While this ebook is a great companion to the Ginger Jeans pattern, I’ve tweaked the instructions to make sure they can be applied to any jeans pattern. Hoping you guys will find this helpful on your jean-making journeys; it’s available now in the shop!
What a heartbreaking, gut-wrenching weekend it’s been. The world mourns for Paris and Beirut, and I dearly hope that if you live in either of those cities you are okay. Friday night was filled with worry, as Guillaume was in Paris and I did not hear from him for a few hours, imagining the worst. Thankfully he was safe, but he was very close to one of the shootings without realizing it. My heart goes out to everyone affected by these tragedies. There are no words.
While it seems impossible to follow that up with some light sewing blog news, I shall do my very best.
If you’re a design/colour/branding type A maniac, designing the packaging for a forever product that people will buy, use, and maybe pass down over the years is the kind of thing that will keep you up at night, haunt your dreams and occupy most of your waking hours. When I decided I was going to release paper patterns, it’s basically all I thought about for months, and I experimented with a lot of different approaches before I settled on one that felt true (and that I could afford).
The entire process was a huge learning experience. I’ve never had to deal with a manufactured product before, and it’s incredibly complicated. Here’s the hard truth: printing is very expensive. It is especially expensive when you’re dealing with small runs, and you live in Canada where there are simply less print shops, and thus less competition. Most printers will only do huge corporate orders; it can very challenging to find people willing to do a run of 1000 copies, even when 1000 copies seems like an astronomical number. That number is 1000 for a reason; McCalls actually does all the tissue printing in North America (they may actually be the only printer in the world capable of printing on such large sheets on tissue) and while their pricing is surprisingly affordable, their minimum order is 1000 copies per design. While McCalls will also print your envelopes and instructions, I wanted something more custom and ended up working with a print broker in Canada, which was a lifesaver. Brokers will negotiate with big commercial printers for you, and can generally get much better pricing than anything you can find on your own.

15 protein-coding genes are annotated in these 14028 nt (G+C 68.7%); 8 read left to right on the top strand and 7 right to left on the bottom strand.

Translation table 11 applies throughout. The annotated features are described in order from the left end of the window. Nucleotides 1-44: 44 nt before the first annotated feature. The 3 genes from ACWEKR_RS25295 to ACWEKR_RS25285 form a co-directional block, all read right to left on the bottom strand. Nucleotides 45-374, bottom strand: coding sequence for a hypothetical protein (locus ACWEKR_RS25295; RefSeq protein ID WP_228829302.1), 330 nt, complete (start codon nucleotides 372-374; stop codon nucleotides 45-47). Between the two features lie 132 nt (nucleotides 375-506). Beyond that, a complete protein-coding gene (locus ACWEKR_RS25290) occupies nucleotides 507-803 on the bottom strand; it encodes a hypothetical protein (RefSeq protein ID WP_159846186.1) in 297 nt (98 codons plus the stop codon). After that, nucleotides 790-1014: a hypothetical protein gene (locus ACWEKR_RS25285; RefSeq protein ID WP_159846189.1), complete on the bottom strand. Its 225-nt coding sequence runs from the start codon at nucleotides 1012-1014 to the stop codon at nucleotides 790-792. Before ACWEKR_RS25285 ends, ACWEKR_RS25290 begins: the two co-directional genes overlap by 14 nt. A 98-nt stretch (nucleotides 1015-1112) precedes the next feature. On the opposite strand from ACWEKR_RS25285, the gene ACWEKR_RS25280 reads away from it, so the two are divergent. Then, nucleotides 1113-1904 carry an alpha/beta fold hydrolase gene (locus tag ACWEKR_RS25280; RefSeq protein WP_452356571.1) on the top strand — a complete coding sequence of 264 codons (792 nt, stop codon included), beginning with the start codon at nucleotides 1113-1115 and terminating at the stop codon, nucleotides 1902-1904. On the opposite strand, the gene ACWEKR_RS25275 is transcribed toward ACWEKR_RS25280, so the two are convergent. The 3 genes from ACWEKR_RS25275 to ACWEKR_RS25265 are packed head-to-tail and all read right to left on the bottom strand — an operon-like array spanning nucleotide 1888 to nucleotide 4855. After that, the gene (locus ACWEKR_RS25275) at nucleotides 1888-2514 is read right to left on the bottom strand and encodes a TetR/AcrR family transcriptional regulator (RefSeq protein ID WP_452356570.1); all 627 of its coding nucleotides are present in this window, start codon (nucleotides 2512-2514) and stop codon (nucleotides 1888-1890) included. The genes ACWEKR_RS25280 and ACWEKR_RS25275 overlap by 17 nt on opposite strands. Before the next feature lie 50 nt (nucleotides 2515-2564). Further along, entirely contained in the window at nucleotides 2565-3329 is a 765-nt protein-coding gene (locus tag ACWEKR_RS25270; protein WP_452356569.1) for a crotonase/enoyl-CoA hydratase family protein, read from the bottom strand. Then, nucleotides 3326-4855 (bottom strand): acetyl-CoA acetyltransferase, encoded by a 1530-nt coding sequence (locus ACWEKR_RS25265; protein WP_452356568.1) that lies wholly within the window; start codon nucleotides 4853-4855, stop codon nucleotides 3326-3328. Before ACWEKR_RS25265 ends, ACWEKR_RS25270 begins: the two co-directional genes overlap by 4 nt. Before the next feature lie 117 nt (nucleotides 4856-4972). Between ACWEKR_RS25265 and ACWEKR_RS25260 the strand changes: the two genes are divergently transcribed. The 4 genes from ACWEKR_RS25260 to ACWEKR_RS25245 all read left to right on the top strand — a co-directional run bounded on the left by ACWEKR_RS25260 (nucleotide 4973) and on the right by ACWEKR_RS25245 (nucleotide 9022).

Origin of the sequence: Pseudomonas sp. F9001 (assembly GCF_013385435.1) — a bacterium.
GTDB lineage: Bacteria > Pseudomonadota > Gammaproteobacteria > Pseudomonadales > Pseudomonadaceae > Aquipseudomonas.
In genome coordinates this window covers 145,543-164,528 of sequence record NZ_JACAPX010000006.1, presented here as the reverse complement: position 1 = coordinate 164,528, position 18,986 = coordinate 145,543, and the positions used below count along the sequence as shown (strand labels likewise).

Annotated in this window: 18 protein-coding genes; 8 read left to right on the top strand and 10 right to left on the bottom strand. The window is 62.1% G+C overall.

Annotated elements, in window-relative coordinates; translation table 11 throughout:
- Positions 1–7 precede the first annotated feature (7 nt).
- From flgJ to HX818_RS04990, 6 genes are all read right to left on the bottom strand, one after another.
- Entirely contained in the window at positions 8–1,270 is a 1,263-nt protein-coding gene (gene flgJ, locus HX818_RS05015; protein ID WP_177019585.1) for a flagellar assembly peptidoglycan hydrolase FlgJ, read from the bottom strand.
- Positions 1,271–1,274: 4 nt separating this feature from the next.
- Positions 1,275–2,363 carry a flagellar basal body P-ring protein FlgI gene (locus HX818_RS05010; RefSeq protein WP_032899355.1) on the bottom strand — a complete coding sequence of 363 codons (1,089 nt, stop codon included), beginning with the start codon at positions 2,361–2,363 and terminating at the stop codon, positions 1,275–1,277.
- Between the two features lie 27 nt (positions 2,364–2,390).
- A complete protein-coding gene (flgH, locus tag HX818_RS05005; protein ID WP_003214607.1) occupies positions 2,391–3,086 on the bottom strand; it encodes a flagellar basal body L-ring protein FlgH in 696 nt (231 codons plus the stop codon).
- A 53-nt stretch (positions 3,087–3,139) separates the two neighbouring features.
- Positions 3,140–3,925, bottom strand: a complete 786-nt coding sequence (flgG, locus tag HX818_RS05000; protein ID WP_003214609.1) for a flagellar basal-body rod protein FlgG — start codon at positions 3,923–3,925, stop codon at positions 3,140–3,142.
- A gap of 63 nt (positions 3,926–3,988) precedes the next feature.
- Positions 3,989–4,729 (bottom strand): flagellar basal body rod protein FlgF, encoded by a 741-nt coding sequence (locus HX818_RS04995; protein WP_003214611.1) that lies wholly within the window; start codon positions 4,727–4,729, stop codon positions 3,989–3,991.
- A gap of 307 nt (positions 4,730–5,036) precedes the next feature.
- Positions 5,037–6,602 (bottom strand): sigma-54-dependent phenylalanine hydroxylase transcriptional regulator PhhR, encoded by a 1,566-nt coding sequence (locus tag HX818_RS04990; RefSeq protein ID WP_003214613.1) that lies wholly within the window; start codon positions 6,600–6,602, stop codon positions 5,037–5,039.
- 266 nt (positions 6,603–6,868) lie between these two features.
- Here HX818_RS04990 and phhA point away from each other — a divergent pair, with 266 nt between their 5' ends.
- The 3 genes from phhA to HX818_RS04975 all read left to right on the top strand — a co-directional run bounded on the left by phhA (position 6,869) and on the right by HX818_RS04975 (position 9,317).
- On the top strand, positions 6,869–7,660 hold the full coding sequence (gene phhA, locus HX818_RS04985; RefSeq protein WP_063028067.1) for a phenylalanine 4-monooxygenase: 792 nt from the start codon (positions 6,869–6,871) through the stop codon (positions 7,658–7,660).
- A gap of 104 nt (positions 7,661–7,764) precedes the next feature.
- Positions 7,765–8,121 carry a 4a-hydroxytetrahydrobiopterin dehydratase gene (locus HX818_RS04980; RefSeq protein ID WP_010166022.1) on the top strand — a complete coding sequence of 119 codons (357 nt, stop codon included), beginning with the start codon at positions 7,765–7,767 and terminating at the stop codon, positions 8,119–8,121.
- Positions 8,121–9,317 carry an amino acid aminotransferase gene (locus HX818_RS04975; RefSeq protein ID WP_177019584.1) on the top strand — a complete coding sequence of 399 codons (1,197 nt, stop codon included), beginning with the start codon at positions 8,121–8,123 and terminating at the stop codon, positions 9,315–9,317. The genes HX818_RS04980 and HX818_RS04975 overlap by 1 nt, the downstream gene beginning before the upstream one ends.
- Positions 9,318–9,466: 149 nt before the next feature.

My preliminary idea was to create a sturdy cardstock folder with a Moleskin-like yellow elastic that held everything together.
It’s been a crazy year, and if I’ve been a little cagey about what I’ve been up to, it’s just my tendency to plan for the worst, and not wanting to talk about things until they are locked down tighter than maximum security after a prison riot. But… I think it’s finally safe to say that Closet Case printed patterns are about to become a reality. Unless I decide to scrap the whole plan and make a REALLY big box fort in my apartment.
This development has been a long time coming and something I’ve wrestled with over the last year or so. The reality is that paper patterns mean inventory, storage, staff, dealing with delivery services…. It’s much easier making digital products that exist in the ether and require little to no overhead to manage. But just because something is easy, doesn’t necessarily make it the the right move. In my survey earlier this year, most of you told me loud and clear that you preferred printed patterns, and as I meditated on what I wanted to do with my growing business, in my gut I knew it was the next logical step. Since then, I’ve spent the year researching, organizing and planning to bring printed patterns to you. As is always the case with big shifts like this, it took much longer than I anticipated. A June debut got pushed back to September, which got pushed back to November, due to all the million little things that go wrong and need to be dealt with when you’re dealing with a printed, forever product with no take-backs.
It’s been alternately terrifying (business loans are no joke), challenging, and unexpectedly fun. It meant reworking the back catalog so that everything was flawless once those tissue sheets got printed,